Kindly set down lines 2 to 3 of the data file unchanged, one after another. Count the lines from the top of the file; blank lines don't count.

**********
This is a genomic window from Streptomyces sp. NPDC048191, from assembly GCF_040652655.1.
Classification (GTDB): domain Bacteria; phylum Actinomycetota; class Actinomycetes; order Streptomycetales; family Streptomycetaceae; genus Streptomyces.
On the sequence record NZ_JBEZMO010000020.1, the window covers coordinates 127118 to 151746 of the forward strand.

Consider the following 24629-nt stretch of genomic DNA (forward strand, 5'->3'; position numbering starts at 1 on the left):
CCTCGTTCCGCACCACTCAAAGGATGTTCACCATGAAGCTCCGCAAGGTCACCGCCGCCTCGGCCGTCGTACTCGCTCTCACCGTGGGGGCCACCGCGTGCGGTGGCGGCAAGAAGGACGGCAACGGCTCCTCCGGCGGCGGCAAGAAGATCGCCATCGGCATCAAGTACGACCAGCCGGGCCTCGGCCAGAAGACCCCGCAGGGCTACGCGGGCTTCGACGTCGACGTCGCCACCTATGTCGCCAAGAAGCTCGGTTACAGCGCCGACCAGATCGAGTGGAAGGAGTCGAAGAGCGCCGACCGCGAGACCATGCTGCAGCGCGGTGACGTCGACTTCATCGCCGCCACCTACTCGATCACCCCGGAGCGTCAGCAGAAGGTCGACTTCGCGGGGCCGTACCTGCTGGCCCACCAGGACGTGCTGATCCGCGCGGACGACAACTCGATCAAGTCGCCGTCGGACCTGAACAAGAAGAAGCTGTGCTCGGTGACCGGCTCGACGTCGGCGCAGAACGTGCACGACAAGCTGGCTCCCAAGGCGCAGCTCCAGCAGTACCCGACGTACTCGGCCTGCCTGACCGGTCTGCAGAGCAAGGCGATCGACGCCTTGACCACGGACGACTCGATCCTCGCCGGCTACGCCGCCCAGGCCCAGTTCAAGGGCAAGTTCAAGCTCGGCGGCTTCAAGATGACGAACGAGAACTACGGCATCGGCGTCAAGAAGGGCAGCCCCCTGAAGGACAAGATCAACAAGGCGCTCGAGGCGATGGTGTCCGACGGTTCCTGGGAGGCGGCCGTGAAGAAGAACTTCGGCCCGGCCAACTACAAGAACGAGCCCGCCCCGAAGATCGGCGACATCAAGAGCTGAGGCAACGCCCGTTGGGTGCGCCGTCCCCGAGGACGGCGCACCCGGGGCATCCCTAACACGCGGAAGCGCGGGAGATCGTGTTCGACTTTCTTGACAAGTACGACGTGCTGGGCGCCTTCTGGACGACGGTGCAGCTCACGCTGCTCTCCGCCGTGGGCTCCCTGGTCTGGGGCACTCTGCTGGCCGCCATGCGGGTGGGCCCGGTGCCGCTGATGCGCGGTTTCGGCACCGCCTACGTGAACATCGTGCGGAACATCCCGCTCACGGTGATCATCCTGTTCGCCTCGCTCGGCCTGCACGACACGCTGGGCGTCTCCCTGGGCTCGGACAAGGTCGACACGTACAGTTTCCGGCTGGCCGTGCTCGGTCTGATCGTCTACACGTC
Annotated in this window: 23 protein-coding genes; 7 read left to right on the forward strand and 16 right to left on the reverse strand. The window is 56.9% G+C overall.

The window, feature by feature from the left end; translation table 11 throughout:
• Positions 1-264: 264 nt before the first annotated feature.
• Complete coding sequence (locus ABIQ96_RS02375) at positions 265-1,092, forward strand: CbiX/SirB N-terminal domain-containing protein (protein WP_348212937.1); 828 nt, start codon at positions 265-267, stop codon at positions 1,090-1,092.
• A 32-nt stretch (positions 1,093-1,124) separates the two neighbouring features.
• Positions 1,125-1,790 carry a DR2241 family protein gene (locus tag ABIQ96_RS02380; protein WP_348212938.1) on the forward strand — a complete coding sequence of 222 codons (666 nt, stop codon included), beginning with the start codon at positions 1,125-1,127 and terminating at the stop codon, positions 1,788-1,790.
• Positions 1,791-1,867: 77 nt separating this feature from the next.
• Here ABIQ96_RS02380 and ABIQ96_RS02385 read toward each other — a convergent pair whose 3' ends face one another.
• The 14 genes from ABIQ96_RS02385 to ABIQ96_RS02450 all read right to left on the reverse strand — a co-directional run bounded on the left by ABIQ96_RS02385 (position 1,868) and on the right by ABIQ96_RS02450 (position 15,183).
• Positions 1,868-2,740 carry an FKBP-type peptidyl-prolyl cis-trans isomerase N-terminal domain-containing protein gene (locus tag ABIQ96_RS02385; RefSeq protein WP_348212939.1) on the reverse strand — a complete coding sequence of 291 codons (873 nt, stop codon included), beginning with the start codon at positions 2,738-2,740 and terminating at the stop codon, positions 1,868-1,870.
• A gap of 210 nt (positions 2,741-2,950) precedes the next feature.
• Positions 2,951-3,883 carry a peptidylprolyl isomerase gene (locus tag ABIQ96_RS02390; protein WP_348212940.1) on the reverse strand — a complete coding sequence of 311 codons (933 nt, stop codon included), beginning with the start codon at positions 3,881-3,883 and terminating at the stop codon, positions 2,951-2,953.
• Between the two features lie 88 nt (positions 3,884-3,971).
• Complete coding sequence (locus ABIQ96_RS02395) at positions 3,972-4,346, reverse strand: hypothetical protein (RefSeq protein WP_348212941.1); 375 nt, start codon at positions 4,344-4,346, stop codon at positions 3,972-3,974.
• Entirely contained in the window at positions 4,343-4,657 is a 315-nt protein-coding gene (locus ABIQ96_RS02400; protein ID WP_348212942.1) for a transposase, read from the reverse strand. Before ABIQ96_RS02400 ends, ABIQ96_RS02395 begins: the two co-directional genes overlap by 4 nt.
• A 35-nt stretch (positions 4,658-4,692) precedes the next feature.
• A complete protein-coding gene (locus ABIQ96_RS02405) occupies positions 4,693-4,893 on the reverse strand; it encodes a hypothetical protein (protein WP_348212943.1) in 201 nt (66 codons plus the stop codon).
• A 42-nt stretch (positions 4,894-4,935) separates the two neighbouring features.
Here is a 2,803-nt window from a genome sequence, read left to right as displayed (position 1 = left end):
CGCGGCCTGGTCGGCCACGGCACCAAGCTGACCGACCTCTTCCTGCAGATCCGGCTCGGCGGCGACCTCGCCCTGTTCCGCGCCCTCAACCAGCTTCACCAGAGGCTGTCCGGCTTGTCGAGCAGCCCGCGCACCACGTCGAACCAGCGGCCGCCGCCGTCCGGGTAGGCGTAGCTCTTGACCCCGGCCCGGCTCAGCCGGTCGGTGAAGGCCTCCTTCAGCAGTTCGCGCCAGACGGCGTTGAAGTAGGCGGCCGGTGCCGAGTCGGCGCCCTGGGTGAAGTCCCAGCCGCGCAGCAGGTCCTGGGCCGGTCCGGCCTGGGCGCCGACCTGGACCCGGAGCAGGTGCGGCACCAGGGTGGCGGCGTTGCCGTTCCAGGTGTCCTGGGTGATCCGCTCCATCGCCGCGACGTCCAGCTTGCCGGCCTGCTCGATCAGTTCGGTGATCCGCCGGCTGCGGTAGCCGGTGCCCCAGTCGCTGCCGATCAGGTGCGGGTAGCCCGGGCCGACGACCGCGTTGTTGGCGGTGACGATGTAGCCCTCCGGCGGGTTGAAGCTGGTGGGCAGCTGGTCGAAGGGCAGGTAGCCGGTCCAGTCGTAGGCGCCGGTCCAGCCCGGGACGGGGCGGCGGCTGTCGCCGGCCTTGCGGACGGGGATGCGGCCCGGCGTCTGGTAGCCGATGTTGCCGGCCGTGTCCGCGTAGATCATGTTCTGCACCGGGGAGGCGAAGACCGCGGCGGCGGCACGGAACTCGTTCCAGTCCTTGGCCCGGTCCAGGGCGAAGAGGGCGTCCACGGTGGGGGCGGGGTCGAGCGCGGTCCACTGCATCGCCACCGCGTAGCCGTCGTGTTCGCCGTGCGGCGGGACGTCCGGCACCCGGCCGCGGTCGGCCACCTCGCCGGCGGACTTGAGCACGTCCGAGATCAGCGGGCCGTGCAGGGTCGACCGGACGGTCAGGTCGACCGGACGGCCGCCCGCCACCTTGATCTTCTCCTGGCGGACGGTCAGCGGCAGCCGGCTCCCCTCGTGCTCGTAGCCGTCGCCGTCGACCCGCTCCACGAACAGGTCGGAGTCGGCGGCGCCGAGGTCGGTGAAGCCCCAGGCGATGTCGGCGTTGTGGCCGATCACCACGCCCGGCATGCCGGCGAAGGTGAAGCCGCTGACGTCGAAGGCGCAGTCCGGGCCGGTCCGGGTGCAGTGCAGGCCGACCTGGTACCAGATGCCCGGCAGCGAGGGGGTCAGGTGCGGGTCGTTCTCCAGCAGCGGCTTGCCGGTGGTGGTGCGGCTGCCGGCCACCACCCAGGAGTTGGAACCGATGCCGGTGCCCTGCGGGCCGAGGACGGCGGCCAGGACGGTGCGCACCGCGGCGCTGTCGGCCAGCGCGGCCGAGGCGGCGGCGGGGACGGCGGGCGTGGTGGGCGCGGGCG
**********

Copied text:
Classification (GTDB): domain Bacteria; phylum Actinomycetota; class Actinomycetes; order Streptomycetales; family Streptomycetaceae; genus Streptomyces.
On the sequence record NZ_JBEZMO010000020.1, the window covers coordinates 127118 to 151746 of the forward strand.